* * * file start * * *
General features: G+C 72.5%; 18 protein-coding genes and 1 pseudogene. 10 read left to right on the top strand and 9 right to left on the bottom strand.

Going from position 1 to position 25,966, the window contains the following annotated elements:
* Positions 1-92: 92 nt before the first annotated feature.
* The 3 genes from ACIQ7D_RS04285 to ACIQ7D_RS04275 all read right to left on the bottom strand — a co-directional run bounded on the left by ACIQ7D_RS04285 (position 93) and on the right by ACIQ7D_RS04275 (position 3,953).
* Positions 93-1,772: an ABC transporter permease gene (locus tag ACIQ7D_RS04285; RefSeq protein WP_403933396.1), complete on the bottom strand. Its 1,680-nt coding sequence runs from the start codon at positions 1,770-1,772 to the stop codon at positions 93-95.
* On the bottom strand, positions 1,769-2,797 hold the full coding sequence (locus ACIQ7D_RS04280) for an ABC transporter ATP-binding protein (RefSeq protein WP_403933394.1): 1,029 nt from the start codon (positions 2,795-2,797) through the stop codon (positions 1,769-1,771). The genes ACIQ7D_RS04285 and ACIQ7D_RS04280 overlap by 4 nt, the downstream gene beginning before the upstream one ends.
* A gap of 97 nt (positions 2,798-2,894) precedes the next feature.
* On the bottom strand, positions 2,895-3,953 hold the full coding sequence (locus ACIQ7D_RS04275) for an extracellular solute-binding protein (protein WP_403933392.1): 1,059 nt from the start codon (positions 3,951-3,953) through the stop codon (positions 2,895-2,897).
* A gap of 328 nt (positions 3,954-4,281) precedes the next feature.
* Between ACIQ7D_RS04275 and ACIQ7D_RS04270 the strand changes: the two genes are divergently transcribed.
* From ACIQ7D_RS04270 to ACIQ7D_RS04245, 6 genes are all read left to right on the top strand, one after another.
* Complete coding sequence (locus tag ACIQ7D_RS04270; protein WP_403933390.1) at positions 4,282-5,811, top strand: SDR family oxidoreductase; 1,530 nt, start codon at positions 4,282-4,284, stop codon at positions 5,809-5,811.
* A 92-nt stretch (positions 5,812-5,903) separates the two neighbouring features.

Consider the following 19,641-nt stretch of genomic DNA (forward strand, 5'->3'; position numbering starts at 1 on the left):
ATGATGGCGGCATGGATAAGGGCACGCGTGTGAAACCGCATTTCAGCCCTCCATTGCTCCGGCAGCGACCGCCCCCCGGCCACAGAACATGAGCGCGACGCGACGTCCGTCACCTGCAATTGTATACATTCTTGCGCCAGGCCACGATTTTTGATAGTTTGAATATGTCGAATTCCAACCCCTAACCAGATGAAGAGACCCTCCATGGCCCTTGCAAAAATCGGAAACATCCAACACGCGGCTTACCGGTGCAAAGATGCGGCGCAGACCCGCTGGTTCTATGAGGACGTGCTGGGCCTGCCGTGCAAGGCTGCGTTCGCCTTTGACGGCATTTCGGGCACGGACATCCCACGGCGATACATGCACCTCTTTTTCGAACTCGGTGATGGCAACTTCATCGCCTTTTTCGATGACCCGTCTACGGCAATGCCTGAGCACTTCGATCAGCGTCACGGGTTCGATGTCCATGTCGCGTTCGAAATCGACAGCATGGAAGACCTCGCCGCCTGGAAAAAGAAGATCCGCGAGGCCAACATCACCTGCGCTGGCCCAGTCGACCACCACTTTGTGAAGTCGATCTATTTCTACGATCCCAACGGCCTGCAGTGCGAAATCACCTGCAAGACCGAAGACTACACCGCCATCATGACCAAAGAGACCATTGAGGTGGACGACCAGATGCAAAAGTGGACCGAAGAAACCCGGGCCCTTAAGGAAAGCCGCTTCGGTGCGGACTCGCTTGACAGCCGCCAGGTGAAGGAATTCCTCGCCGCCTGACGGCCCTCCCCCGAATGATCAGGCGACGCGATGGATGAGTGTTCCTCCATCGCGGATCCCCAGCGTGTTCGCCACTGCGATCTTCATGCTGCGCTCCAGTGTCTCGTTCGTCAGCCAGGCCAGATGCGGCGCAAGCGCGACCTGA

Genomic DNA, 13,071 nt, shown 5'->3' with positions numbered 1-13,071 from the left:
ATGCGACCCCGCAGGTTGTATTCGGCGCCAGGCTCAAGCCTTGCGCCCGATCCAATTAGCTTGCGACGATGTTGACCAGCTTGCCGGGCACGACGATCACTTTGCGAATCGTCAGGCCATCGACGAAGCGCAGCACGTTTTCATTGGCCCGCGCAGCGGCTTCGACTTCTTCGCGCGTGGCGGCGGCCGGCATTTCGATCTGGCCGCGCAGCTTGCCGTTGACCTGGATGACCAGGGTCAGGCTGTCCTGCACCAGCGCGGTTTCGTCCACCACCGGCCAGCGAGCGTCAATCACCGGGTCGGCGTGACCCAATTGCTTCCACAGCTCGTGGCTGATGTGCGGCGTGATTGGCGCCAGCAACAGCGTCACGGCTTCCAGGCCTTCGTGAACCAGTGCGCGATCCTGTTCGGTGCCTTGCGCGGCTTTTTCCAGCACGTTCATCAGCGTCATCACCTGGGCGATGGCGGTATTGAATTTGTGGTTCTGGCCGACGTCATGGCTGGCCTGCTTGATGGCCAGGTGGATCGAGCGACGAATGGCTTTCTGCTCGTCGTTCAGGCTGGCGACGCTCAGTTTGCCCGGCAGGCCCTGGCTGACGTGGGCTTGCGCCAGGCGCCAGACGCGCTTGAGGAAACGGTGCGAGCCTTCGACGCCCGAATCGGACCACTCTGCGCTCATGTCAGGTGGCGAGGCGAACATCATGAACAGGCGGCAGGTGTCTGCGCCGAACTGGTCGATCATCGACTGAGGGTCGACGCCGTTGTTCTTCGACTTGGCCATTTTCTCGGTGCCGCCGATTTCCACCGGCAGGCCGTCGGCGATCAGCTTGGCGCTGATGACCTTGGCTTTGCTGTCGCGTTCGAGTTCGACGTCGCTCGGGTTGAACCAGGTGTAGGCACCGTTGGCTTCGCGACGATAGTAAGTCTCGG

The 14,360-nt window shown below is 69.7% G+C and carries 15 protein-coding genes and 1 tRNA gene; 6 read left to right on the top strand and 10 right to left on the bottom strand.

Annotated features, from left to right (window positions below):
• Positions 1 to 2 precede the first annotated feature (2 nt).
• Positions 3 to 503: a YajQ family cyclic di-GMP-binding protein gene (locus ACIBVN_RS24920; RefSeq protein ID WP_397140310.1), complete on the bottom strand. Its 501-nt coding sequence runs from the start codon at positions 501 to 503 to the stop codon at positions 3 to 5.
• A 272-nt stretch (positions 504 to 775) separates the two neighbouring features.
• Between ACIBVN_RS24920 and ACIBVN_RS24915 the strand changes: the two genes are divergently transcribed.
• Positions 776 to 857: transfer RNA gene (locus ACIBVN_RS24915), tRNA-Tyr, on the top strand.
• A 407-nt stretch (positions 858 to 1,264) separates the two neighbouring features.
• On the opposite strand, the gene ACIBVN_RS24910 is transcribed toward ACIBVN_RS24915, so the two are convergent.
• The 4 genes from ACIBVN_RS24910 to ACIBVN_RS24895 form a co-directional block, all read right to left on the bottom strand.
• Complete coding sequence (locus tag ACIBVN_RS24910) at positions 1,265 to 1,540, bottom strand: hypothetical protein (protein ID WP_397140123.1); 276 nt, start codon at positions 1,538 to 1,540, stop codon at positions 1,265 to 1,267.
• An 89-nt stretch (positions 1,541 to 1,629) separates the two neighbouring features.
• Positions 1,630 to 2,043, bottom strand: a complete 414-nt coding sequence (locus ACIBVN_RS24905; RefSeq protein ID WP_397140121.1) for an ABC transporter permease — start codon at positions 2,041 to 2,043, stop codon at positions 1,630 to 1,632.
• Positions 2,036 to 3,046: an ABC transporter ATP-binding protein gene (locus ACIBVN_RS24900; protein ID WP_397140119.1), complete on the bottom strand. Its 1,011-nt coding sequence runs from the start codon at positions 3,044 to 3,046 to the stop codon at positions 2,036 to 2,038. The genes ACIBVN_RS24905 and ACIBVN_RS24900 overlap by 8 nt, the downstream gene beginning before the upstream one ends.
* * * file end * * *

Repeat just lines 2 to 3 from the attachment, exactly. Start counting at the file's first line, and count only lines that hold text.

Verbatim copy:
Going from position 1 to position 25,966, the window contains the following annotated elements:
* Positions 1-92: 92 nt before the first annotated feature.